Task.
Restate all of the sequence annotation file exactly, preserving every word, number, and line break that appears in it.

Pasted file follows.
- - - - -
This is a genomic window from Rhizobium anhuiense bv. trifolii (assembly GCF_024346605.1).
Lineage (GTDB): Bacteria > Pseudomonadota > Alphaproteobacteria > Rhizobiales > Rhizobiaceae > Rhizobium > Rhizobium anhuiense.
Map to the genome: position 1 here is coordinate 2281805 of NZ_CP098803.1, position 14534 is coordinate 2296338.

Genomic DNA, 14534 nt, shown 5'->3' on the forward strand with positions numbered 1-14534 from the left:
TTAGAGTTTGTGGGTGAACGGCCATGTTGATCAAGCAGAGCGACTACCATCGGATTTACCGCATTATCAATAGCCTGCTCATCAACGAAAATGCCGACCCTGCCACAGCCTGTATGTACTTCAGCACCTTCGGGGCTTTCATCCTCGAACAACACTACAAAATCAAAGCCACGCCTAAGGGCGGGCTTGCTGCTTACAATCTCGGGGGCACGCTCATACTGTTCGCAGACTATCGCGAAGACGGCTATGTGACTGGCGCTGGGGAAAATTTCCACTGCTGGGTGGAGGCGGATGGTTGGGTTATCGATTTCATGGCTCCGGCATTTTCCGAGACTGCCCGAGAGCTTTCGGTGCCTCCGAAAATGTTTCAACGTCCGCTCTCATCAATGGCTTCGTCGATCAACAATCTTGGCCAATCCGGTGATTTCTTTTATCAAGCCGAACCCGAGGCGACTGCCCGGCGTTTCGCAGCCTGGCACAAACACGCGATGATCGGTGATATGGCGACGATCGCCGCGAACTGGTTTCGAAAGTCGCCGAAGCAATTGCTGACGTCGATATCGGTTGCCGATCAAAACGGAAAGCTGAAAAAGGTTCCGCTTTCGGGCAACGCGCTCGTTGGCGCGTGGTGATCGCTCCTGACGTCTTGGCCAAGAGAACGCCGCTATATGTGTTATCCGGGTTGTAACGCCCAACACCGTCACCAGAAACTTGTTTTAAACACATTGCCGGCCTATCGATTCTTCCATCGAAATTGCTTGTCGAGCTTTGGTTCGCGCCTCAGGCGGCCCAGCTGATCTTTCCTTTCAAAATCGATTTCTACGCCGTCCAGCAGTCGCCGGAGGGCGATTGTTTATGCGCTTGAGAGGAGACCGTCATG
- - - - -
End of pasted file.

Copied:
This is a genomic window from Rhizobium anhuiense bv. trifolii (assembly GCF_024346605.1).
Lineage (GTDB): Bacteria > Pseudomonadota > Alphaproteobacteria > Rhizobiales > Rhizobiaceae > Rhizobium > Rhizobium anhuiense.
Map to the genome: position 1 here is coordinate 2281805 of NZ_CP098803.1, position 14534 is coordinate 2296338.

Genomic DNA, 14534 nt, shown 5'->3' on the forward strand with positions numbered 1-14534 from the left:
TTAGAGTTTGTGGGTGAACGGCCATGTTGATCAAGCAGAGCGACTACCATCGGATTTACCGCATTATCAATAGCCTGCTCATCAACGAAAATGCCGACCCTGCCACAGCCTGTATGTACTTCAGCACCTTCGGGGCTTTCATCCTCGAACAACACTACAAAATCAAAGCCACGCCTAAGGGCGGGCTTGCTGCTTACAATCTCGGGGGCACGCTCATACTGTTCGCAGACTATCGCGAAGACGGCTATGTGACTGGCGCTGGGGAAAATTTCCACTGCTGGGTGGAGGCGGATGGTTGGGTTATCGATTTCATGGCTCCGGCATTTTCCGAGACTGCCCGAGAGCTTTCGGTGCCTCCGAAAATGTTTCAACGTCCGCTCTCATCAATGGCTTCGTCGATCAACAATCTTGGCCAATCCGGTGATTTCTTTTATCAAGCCGAACCCGAGGCGACTGCCCGGCGTTTCGCAGCCTGGCACAAACACGCGATGATCGGTGATATGGCGACGATCGCCGCGAACTGGTTTCGAAAGTCGCCGAAGCAATTGCTGACGTCGATATCGGTTGCCGATCAAAACGGAAAGCTGAAAAAGGTTCCGCTTTCGGGCAACGCGCTCGTTGGCGCGTGGTGATCGCTCCTGACGTCTTGGCCAAGAGAACGCCGCTATATGTGTTATCCGGGTTGTAACGCCCAACACCGTCACCAGAAACTTGTTTTAAACACATTGCCGGCCTATCGATTCTTCCATCGAAATTGCTTGTCGAGCTTTGGTTCGCGCCTCAGGCGGCCCAGCTGATCTTTCCTTTCAAAATCGATTTCTACGCCGTCCAGCAGTCGCCGGAGGGCGATTGTTTATGCGCTTGAGAGGAGACCGTCATG